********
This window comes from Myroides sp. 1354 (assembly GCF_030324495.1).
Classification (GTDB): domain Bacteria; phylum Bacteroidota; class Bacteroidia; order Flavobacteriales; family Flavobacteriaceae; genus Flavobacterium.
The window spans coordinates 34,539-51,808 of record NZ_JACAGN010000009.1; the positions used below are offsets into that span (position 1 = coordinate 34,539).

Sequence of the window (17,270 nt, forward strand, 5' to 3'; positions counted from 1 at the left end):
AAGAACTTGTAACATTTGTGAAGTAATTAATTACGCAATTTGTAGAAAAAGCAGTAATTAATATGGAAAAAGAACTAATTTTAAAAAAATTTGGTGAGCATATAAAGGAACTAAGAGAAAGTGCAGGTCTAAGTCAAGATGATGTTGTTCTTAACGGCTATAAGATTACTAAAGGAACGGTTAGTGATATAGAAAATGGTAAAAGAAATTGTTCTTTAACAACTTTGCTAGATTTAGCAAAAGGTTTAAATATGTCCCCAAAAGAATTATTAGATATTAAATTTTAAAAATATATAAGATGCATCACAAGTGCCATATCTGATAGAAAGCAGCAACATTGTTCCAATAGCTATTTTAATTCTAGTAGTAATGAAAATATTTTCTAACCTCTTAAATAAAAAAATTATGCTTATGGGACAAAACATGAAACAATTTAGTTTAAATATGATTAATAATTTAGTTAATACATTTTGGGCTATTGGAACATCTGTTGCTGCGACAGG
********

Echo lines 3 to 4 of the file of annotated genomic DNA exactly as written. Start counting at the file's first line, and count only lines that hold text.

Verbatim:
The window spans coordinates 34,539-51,808 of record NZ_JACAGN010000009.1; the positions used below are offsets into that span (position 1 = coordinate 34,539).

Sequence of the window (17,270 nt, forward strand, 5' to 3'; positions counted from 1 at the left end):